A home inspection does not estimate a property’s value as it relates to a mortgage loan or mortgage insurance. A home inspection is not a warranty. Because a home inspection is a visual examination of the home and operating systems, it is not technically exhaustive. There is no assurance that equipment will not break down at some future date. However, such protection is available when a home inspection is complemented by a home warranty. When the services are used in conjunction with one another, a home warranty covers the items that were serviceable at the time of the inspection and subsequently fail due to normal wear and tear.

A home inspection does not detect every conceivable flaw. It is an inspection of those areas and items that are visible. Home inspectors cannot see through foundation, floors or wall and cannot inspect areas or items that are inaccessible.

BUYERS: Know as much as possible about the home. Prior to the inspection, prepare a list of questions or concerns about the property. Relay these to the inspector in advance to ensure the matters will be properly addressed. We recommend the homebuyer be present during the inspection.

SELLERS: If it is a buyer-initiated inspection, it is best if you are not present. But know that you should be notified in advance of any inspection. The real estate agent generally will schedule the inspection for a time convenient to both you and the buyer to allow you enough time to make preparations. Whether the home inspection has been arranged by you, as the seller, or by the buyers, you can take several steps that will benefit you and facilitate the inspection process:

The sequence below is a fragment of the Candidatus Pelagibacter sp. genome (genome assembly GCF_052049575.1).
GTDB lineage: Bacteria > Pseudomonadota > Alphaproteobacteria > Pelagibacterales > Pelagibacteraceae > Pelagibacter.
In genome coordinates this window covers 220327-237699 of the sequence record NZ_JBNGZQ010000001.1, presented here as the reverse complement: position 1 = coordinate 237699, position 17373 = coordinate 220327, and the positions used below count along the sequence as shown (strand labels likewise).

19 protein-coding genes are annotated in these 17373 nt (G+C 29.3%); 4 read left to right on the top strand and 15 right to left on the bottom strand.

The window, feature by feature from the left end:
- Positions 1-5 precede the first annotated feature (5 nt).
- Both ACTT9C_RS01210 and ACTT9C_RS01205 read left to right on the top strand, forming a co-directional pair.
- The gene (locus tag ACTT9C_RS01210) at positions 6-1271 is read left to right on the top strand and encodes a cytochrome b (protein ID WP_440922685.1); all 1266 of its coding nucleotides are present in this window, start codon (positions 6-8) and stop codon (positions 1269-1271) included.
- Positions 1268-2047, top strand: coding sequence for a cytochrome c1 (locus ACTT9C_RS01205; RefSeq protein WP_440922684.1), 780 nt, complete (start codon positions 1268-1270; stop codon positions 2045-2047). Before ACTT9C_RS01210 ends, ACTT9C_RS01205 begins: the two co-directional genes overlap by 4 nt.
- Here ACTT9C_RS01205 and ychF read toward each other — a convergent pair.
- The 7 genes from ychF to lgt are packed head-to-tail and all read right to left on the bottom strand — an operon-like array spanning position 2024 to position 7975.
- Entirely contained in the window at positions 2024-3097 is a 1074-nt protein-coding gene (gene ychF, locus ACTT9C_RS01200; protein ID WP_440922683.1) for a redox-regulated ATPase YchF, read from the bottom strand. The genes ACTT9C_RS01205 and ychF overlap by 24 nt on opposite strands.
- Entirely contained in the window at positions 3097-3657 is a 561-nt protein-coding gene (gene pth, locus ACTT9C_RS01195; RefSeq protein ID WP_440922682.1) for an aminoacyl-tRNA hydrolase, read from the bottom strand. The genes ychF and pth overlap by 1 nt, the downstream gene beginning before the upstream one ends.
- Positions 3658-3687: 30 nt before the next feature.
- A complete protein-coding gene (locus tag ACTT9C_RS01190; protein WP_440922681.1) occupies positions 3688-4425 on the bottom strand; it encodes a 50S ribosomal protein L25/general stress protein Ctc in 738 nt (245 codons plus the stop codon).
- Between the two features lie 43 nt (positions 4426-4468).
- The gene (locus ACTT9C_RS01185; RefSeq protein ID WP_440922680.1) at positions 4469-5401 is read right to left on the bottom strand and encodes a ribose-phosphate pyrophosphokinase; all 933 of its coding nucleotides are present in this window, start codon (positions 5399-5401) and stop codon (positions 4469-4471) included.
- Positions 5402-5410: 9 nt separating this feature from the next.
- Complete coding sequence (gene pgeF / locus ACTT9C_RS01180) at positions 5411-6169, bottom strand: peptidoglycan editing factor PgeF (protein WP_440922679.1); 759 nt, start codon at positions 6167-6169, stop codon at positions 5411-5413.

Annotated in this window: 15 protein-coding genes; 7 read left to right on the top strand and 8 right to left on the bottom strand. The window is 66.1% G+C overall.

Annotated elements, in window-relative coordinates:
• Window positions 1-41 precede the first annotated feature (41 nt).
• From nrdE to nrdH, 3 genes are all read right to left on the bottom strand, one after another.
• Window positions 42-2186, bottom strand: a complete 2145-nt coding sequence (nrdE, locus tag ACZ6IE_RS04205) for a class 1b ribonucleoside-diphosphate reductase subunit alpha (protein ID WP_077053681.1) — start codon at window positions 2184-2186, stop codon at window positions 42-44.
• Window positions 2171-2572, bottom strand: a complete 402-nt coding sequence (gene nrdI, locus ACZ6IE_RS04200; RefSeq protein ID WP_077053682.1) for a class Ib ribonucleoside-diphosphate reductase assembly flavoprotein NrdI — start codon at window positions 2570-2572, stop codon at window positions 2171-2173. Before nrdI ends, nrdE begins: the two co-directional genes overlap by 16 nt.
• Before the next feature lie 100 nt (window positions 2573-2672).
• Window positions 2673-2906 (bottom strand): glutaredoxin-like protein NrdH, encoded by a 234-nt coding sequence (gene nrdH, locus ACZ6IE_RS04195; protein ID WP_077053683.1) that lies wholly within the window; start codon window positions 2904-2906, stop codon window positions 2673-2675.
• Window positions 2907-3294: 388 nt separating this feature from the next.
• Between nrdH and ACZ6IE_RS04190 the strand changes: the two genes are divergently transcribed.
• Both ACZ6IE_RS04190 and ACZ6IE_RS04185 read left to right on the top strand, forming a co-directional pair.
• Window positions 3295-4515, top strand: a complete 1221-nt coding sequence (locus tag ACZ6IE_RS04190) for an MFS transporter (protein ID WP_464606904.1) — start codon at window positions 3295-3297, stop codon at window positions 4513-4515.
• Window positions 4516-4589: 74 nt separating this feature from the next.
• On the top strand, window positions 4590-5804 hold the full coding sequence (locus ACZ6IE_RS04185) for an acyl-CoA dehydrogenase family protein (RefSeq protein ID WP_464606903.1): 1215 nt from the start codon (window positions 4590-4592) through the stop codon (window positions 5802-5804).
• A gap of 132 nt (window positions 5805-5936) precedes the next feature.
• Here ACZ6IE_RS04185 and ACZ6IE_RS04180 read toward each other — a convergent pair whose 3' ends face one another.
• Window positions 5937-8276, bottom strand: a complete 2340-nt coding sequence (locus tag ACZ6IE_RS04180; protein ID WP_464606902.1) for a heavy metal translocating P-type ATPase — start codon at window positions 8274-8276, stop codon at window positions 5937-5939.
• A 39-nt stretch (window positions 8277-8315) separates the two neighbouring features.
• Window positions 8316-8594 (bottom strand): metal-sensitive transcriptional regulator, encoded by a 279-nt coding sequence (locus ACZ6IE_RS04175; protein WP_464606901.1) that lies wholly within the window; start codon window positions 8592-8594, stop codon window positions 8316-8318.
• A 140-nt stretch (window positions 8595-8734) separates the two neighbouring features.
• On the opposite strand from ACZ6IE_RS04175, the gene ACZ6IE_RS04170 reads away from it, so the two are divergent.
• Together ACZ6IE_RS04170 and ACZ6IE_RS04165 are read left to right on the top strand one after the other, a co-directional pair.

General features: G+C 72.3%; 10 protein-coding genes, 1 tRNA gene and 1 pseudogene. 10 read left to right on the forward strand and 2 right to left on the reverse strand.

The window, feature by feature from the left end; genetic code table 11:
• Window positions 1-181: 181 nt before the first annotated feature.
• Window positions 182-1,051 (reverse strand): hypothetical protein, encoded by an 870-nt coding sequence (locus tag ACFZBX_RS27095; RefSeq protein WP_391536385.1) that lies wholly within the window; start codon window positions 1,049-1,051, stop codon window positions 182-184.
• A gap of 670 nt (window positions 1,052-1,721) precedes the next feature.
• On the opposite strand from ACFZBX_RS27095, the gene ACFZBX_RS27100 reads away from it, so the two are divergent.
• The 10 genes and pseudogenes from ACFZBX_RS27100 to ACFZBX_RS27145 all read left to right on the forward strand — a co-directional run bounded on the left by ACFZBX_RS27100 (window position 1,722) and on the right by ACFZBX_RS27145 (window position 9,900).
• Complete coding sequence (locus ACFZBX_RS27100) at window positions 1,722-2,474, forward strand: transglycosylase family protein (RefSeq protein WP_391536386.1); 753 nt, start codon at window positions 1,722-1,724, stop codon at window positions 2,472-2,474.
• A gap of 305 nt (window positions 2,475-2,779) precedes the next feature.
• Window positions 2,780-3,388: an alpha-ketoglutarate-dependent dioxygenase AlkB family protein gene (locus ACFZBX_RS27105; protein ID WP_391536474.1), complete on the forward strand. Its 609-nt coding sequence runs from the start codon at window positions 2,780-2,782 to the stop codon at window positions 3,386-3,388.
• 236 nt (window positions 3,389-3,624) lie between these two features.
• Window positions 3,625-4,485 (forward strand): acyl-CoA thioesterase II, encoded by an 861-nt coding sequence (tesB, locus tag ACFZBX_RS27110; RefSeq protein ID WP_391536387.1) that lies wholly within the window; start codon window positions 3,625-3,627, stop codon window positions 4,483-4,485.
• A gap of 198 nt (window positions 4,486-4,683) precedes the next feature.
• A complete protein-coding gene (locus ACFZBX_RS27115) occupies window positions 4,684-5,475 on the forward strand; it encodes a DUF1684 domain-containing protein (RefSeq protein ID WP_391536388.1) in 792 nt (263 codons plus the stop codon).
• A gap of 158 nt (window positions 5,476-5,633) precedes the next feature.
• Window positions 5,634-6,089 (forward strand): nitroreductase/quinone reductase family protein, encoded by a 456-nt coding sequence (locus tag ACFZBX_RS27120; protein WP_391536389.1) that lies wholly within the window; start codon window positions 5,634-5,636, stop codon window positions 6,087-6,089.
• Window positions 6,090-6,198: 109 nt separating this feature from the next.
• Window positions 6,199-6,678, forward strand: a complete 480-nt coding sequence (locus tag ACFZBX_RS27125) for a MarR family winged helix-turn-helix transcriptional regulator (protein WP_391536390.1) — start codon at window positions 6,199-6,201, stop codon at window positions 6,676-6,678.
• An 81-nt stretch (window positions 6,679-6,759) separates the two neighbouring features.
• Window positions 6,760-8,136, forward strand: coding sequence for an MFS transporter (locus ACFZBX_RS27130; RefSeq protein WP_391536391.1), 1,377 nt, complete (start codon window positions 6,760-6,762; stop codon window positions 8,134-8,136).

• Ensure that water and electricity are on and working.
  • Make sure the inspector can access all areas of the house. Clear all furniture, boxes, clothes, toys and other personal items that may block access to the A/C system, water heater, electrical panels, attic access, etc. Inspectors will not enter inaccessible areas.
  • Have your A/C system serviced prior to the inspection. The fewer problems an inspector finds with the property, the better overall image the property presents to the prospective buyer.

We strive to deliver the home inspection reports electronically the next business day before noon.

Home inspection reports lend credibility and stature to the image of the real estate professional. It says the firm and the sale associates are genuinely concerned with the best interests of both the buyer and the seller, thereby reflecting on the real estate agent’s integrity. Such impressions encourage referrals and tend to eliminate buyer’s remorse and litigation.

Yes. Don’t assume that there aren’t any problems because the house is new construction. Even the best and most reputable builders can overlook something.

Home inspection costs vary depending on the property type, size, age and the components that need to be inspected. The best way to obtain an exact cost is to contact us on 239-277-7380. For your convenience we do accept all major credit cards.